In response to the ongoing crisis in Burundi, the United Nations Independent Investigation on Burundi (UNIIB) presented its final report to the Human Rights Council on September 27, 2016, which documented evidence of gross human rights abuses perpetrated by the government and its affiliates. [OHCHR Press Release] UNIIB was formed in light of increasing instability in Burundi, which was prompted by the decision of the President to gain a third term in office and the resulting protests and coup attempt. In the course of investigation, UNIIB uncovered evidence of widespread and patterned violations of human rights including arbitrary deprivation of life, enforced disappearances, torture, sexual and gender-based violence, unlawful arrests, arbitrary detention, ethnically charged language, and improper restrictions to freedom of expression and of association, among others. UNIIB experts suggested that these crimes may amount to crimes against humanity, and warned against the danger of genocide in the region. See Report of the United Nations Independent Investigation on Burundi (UNIIB) established pursuant to Human Rights Council resolution S-24/1, UN Doc. A/HRC/33/37, 20 September 2016. UNIIB recommended that the government strengthen domestic accountability mechanisms and increase its engagement with international human rights systems, and called on the international community to establish a commission of inquiry and to consider intervening pursuant to Chapter VII of the UN Charter. See id. at paras. 138, 146, 163. Within a week of the report’s publication, government officials, lawmakers, and citizens protested the report outside UN offices in Burundi. [Washington Post]
UNIIB Final Report Findings
UNIIB’s final report cited systemic and widespread human rights abuses in Burundi, carried out primarily by the State and its agents from April 15, 2015 to June 30, 2016. See Report of the United Nations Independent Investigation on Burundi (UNIIB) established pursuant to Human Rights Council resolution S-24/1. The report estimated that more than a thousand people have been killed, thousands have been tortured and illegally detained, and hundreds more disappeared. See id. at para. 35. According to UNIIB, 286,036 people have fled Burundi to neighboring countries between April 2015 and August 2016, and another 109,459 people have been internally displaced. See id. at para. 36. The resulting economic decline and human displacement has affected access to employment, education, and health care. See id. at para. 91.
The report concluded that there were serious violations of the right to be free from arbitrary deprivations of life, with evidence confirming 564 cases of executions, 87 extra-judicial executions, allegations of mass burials, and targeted assassinations. See id. at paras. 39, 42-47. Primary targets for these abuses include human rights activists, political opponents, and their relatives. See id. at para. 49. Additionally, relatives of victims of enforced disappearances claimed that authorities have not provided information regarding the whereabouts of the persons concerned. See id. at para. 50.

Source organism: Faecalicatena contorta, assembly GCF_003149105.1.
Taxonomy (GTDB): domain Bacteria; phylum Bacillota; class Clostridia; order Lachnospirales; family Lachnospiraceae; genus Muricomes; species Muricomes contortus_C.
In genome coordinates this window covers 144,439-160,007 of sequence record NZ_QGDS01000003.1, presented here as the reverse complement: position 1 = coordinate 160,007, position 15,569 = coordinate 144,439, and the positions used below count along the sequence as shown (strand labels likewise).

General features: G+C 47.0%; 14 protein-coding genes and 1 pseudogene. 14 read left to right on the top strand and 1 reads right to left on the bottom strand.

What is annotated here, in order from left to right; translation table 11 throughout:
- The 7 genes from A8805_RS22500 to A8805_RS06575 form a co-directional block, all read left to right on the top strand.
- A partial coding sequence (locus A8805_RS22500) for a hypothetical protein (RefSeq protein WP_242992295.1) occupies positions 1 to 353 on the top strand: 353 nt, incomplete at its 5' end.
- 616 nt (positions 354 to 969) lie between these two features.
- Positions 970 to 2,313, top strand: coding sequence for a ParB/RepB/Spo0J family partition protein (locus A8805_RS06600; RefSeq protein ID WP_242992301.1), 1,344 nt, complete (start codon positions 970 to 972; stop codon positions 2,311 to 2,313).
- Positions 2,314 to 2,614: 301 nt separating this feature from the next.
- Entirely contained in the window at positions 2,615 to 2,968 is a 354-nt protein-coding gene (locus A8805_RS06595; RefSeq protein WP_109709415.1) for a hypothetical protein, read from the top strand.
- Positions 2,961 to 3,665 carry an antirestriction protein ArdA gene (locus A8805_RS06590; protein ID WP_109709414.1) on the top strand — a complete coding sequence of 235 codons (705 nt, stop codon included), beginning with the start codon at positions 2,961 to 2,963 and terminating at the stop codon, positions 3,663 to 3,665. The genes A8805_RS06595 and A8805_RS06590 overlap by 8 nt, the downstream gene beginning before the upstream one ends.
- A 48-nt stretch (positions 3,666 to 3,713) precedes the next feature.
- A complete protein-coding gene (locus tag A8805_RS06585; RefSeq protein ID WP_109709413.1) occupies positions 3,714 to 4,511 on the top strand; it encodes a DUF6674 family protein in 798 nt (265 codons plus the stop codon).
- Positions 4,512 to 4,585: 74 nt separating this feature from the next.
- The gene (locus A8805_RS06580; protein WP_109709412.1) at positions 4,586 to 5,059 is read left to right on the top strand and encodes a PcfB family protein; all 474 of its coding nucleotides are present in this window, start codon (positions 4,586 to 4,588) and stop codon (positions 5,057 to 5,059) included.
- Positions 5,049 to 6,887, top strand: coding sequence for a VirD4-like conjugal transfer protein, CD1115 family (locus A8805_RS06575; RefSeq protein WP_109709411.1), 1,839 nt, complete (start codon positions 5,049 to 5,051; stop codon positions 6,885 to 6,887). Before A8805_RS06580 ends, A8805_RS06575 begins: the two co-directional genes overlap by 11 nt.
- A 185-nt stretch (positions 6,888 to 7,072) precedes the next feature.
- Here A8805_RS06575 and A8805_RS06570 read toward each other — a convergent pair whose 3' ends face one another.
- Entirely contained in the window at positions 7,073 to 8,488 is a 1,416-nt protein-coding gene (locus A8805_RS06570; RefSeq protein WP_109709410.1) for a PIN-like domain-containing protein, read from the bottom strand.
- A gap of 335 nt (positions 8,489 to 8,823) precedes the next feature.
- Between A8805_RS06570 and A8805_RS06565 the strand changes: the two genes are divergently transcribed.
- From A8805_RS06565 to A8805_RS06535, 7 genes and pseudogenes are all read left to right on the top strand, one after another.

The report produced evidence of grave violations of the absolute prohibition on torture and cruel, inhuman, or degrading treatment or punishment. UNIIB gathered testimony, which provided a non-exhaustive list of forms of torture carried out by security forces including, for example, mutilating or harming genitals, gang rape, electrocution, forcing families to stay next to the dead body of a relative, and humiliating speech including with an ethnic dimension. See id. at para. 54.
The current crisis has exacerbated crimes already taking place in Burundi, including sexual and gender-based violence, and the use of ethnically charged language. See id. at paras. 56, 73-75. The international community has condemned the ethnically divisive statements made by public officials in Burundi, which experts warn could lead to the incitement of violence previously abated by the Arusha Peace and Reconciliation Agreement for Burundi (Arusha Agreement), which provided for power-sharing amongst socio-political and ethnic groups in Burundi. See id. at paras. 73-75.
UNIIB’s report described an environment of suppression of the right to freedom of expression and association, most notably against civil society actors, human rights defenders, and journalists. See id. at para. 78. Violations include halting media activities, issuing international arrest warrants against civil society leaders, suspending students, and continuing threats of harm or death. See id. Government led oppression intensified after the 2015 protests, and instances of arbitrary arrests and detentions, during which victims are often subjected to physical abuse and extortion, have increased. See id. at paras. 65, 67.
The government’s actions have left, according to the report, little room for accountability for the ongoing human rights abuses. The culture of oppression and reprisals in Burundi has resulted in many victims staying silent. This is especially problematic, the report pointed out, given the lack of domestic accountability mechanisms available to victims, and the refusal of the government to engage meaningfully with the international human rights systems. See id. at paras. 102-104, 106-112, 115-116.
In addition to State responsibility, however, experts with UNIIB also examined individual responsibility for what may amount to crimes against humanity, and in April 2016 the International Criminal Court (ICC) initiated a “preliminary examination” of alleged crimes under its jurisdiction committed in Burundi since April 2015. See id. at paras. 118-24. UNIIB also warned against the danger of genocide in the region given the current climate, and in light of its history. See id.